Strictness annotations on type parameters

Mario Blazevic mblazevic at
Wed Dec 7 12:44:40 EST 2005

> It's not at all easy in general. Suppose we have
> 	f :: [!a] -> [a]
> 	f xs = xs
> Does f run down the list, behind the scenes, evaluating each element?

    No, because what [!a] means is List !a = ([] | !a : List !a). It
does not mean ([] | !(!a : List !a)). Since the Cons thunks are not
forced to HNF, the argument type [!a] should mean a lazy list with
strict elements. So you would pay the extra expense in a function like

	length :: [!a] -> Int
	length [] = 0
	length (_:xs) = succ (length xs)

> That could be expensive.  Would it make any difference if we wrote f ::
> [!a] -> [a],  or f :: [a] -> [!a]?  Or does the type mean that f
> *requires* a list with *already-evaluated* elements?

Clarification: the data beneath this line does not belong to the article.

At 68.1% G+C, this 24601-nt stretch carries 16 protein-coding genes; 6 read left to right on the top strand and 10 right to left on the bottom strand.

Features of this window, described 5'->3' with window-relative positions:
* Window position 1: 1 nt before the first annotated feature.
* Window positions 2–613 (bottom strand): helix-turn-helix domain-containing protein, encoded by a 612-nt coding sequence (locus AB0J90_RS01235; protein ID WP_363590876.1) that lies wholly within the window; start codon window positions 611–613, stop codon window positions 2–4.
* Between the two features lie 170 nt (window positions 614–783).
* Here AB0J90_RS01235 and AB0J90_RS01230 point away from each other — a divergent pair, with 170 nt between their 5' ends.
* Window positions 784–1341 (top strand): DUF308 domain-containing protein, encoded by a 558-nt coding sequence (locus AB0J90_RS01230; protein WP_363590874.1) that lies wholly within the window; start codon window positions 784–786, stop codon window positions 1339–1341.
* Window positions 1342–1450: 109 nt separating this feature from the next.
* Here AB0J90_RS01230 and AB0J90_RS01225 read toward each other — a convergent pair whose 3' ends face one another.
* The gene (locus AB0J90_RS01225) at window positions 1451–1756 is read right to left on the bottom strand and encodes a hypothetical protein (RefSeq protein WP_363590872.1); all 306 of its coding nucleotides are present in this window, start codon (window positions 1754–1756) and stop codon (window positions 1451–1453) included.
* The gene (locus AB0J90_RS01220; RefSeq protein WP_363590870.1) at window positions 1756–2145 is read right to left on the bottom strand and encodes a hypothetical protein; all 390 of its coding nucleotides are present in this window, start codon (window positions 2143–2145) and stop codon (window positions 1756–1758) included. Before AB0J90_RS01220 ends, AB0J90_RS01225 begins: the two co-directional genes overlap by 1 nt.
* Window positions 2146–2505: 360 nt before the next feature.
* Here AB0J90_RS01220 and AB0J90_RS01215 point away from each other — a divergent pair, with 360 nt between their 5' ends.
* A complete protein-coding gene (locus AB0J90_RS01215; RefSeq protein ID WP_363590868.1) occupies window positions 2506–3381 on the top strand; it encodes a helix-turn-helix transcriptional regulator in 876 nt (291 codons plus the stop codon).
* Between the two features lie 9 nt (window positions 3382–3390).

I don't see it as expensive: the function would do exactly what it's
supposed to do, given its declaration. If the declared and inferred
types don't match on strictness, the compiler should emit a warning that
the declared function type is too strict. As for

	f :: [a] -> [!a]

    I'm not sure if this kind of declaration should be treated as a
guarantee or an obligation. That is, I'm not sure if the compiler should
report an error if the function definition does not actually return a
list of elements in HNF, or if it should insert code to force each
element to HNF.

But I'm mostly concerned about data declarations. See, what bugs me is
that it's allowed to declare

    data Maybe' a = Nothing' | Just' !a
    data List' a = Nil | Cons' !a (List' a)

and then use those to declare

    data MaybeList1 a = [Maybe' a]
    data MaybeList2 a = List' (Maybe' a)

    But now the containers are incompatible mutually and incompatible
with [Maybe a]. If strictness annotations were allowed not only at the
top level, then [Maybe a], [Maybe !a], [!(Maybe a)], and [!(Maybe !a)]
would all be compatible types. And the libraries wouldn't need to
provide different version of functions for lazy and strict containers of
the same kind.

More information about the Glasgow-haskell-users mailing list